This course requires the completion of an independent anthropological research project in a topic area of interest to the student. The completed project should be conference quality scientific article can be presented to the academic community in such formats as the NWU Student Symposium or a discipline related conference. Students are responsible for all phases of the research process, including topic selection, academic literature review, definition of the population; sample selection; methodology, data collection and analysis and preparation of the final report (thesis). The paper and the presentation should give evidence that the student is capable of critical integration, synthesis, and analysis of ideas as well as having gained professional-level written and oral communication skills, thereby showing mastery of the departmental goals and objectives. No Pass/Fail. Cross listed with SOC 4990 and CRMJS 4990.
Prerequisite(s): Approval of the instructor.
(Normally offered each spring semester.)

Archway Curriculum: Essential Connections: Writing Instructive

A survey course providing an overall view of the criminal justice system, the law, law enforcement, the courts, and corrections.
(Normally offered each fall semester.)

Archway Curriculum: Integrative Core: Democracy Thread

This course provides an analysis of the structure-function of law enforcement and the dilemma confronting the police in relation with the community.
Prerequisite(s): CRMJS 1010 Introduction to Criminal Justice.
(Normally offered alternate years.)

Survey of criminal law with emphasis on basic legal procedure developed by the courts and legal problems of law enforcement.
Prerequisite(s): CRMJS 1010 Introduction to Criminal Justice.
(Normally offered alternate years.)

Archway Curriculum: Essential Connections: Writing Instructive

Analysis of the history, theory, structure, and function of contemporary penal institutions.
Prerequisite(s): CRMJS 1010 Introduction to Criminal Justice.
(Normally offered alternate years.)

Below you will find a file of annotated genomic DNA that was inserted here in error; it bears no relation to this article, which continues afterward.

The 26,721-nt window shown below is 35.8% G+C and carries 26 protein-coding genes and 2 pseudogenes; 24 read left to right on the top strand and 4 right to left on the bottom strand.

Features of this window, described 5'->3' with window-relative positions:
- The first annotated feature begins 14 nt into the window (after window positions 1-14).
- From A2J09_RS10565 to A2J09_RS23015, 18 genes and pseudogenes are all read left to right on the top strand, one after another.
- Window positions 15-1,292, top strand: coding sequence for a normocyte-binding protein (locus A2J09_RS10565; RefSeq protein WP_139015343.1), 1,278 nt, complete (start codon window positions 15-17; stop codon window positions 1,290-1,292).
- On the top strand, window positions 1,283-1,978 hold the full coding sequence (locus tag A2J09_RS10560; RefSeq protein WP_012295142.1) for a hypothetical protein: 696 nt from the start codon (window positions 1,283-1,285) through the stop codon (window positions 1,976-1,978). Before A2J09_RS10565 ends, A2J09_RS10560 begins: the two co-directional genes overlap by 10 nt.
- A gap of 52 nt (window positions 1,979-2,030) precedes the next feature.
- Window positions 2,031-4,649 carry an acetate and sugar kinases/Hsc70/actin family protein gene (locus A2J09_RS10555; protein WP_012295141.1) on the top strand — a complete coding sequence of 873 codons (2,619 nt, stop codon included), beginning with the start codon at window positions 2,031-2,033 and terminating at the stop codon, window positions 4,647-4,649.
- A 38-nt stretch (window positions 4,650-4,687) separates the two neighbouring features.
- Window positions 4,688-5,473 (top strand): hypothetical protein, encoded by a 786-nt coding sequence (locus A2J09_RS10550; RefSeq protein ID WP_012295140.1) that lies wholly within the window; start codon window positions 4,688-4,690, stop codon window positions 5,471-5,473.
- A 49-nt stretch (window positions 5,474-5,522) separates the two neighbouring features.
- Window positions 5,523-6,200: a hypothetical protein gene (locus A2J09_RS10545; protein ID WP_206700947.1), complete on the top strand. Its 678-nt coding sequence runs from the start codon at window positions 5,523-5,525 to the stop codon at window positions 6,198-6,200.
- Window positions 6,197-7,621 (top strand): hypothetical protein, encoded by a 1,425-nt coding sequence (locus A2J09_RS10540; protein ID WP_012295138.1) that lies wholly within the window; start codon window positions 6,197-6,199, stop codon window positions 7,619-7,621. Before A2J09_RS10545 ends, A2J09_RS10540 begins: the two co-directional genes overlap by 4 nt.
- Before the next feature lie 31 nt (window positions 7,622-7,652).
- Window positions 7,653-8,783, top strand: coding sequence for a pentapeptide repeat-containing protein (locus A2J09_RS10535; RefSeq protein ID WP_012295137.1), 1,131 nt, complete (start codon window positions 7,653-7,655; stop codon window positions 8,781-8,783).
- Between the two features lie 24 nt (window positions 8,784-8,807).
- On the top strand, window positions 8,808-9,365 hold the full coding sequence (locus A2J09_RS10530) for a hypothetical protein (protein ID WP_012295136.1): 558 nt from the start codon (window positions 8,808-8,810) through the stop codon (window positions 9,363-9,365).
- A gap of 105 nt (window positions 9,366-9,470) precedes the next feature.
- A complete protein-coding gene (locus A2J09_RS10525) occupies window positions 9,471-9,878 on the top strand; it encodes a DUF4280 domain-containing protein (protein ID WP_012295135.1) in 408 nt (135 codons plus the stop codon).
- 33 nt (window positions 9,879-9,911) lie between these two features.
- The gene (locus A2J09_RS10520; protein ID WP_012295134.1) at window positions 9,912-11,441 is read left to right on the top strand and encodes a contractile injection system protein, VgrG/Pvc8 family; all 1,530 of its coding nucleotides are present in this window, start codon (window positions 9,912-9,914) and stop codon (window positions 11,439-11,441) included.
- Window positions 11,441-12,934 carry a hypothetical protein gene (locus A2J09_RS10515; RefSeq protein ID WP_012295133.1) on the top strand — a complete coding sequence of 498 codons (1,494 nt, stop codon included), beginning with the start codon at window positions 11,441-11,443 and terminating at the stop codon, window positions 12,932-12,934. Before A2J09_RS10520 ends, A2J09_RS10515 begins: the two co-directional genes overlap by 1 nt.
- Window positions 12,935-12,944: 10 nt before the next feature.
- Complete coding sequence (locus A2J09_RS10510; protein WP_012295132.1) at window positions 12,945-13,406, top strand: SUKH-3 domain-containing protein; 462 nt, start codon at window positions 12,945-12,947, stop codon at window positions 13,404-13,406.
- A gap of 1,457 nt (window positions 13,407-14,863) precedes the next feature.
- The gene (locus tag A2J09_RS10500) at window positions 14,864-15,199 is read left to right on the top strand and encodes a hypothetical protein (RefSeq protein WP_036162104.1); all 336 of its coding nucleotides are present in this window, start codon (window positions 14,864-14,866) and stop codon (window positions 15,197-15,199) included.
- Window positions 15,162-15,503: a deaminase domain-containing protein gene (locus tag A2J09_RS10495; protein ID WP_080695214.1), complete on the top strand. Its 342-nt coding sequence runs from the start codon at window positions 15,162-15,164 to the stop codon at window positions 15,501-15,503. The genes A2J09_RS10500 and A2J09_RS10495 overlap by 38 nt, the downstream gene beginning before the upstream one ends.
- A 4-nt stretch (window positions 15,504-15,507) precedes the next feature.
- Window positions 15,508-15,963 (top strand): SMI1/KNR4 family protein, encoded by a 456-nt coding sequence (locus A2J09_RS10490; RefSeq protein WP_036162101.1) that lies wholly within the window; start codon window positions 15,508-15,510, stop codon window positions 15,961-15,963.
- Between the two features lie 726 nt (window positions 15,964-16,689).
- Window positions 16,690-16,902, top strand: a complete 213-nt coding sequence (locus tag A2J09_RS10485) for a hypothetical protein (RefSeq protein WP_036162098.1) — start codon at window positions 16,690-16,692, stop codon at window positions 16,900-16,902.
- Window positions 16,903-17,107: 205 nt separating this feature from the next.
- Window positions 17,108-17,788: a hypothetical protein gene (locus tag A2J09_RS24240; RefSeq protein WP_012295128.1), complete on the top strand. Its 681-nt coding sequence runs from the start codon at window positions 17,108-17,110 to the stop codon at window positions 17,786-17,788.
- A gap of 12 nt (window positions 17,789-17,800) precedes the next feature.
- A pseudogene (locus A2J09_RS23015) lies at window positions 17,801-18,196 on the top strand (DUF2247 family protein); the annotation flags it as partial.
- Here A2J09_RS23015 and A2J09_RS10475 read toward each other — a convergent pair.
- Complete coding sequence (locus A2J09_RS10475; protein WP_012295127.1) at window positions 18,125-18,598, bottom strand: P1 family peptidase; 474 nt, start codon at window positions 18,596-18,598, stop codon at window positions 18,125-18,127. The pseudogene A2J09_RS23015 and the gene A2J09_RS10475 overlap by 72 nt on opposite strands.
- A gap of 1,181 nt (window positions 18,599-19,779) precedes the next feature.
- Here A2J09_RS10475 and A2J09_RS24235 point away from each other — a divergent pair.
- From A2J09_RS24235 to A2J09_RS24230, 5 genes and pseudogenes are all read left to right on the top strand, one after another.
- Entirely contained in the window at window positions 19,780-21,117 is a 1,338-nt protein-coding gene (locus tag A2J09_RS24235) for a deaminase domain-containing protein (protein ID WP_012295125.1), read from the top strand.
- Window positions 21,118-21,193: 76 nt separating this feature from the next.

Archway Curriculum: Integrative Core: Power Thread
Archway Curriculum: Essential Connections: Writing Instructive

This course examines the unique framework and workings of the juvenile justice system. This system is in the process of on-going profound changes in both legal rights and corrections. We will examine the reasons why juveniles commit crimes and status offenses. The current issues in juvenile justice such as: gangs, growth in "female" criminal involvement, and the hardening of juvenile offenders are also considered.
Prerequisite(s): CRMJS 1010 Introduction to Criminal Justice.
(Normally offered alternate years.)

This course explores the types of probation and parole, the demand for probation and parole, the advantages and disadvantages of probation and parole, the job duties and qualifications necessary for probation and parole officers, and how probation and parole is integrated into the criminal justice system.
Prerequisite(s): CRMJS 1011 Introduction to Criminal Justice.

This explores the fundamental ethics of working within the criminal justice system. The class will explore the ethics of the various fields such as: forensics, police, probation, parole, corrections, defense attorneys, and prosecutors. We will go deeply into the ethical dilemmas faced by a variety of experts in the criminal justice field.